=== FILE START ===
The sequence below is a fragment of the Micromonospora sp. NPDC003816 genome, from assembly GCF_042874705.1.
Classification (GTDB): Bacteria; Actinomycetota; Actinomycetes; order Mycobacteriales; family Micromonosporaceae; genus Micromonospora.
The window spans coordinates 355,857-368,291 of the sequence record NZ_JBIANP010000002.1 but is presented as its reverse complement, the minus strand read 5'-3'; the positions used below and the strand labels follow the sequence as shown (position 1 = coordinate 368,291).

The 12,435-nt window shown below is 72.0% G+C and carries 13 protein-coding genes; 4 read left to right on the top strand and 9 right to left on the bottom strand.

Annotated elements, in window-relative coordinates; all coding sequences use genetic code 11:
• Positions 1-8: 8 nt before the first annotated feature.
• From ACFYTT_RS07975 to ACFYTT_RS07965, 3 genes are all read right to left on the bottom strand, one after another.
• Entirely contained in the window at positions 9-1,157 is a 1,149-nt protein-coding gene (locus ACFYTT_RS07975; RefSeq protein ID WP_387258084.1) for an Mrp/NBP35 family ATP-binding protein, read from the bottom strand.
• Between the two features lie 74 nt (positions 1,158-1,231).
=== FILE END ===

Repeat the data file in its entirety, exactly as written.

The sequence below is a fragment of the Micromonospora sp. NPDC003816 genome, from assembly GCF_042874705.1.
Classification (GTDB): Bacteria; Actinomycetota; Actinomycetes; order Mycobacteriales; family Micromonosporaceae; genus Micromonospora.
The window spans coordinates 355,857-368,291 of the sequence record NZ_JBIANP010000002.1 but is presented as its reverse complement, the minus strand read 5'-3'; the positions used below and the strand labels follow the sequence as shown (position 1 = coordinate 368,291).

The 12,435-nt window shown below is 72.0% G+C and carries 13 protein-coding genes; 4 read left to right on the top strand and 9 right to left on the bottom strand.

Annotated elements, in window-relative coordinates; all coding sequences use genetic code 11:
• Positions 1-8: 8 nt before the first annotated feature.
• From ACFYTT_RS07975 to ACFYTT_RS07965, 3 genes are all read right to left on the bottom strand, one after another.
• Entirely contained in the window at positions 9-1,157 is a 1,149-nt protein-coding gene (locus ACFYTT_RS07975; RefSeq protein ID WP_387258084.1) for an Mrp/NBP35 family ATP-binding protein, read from the bottom strand.
• Between the two features lie 74 nt (positions 1,158-1,231).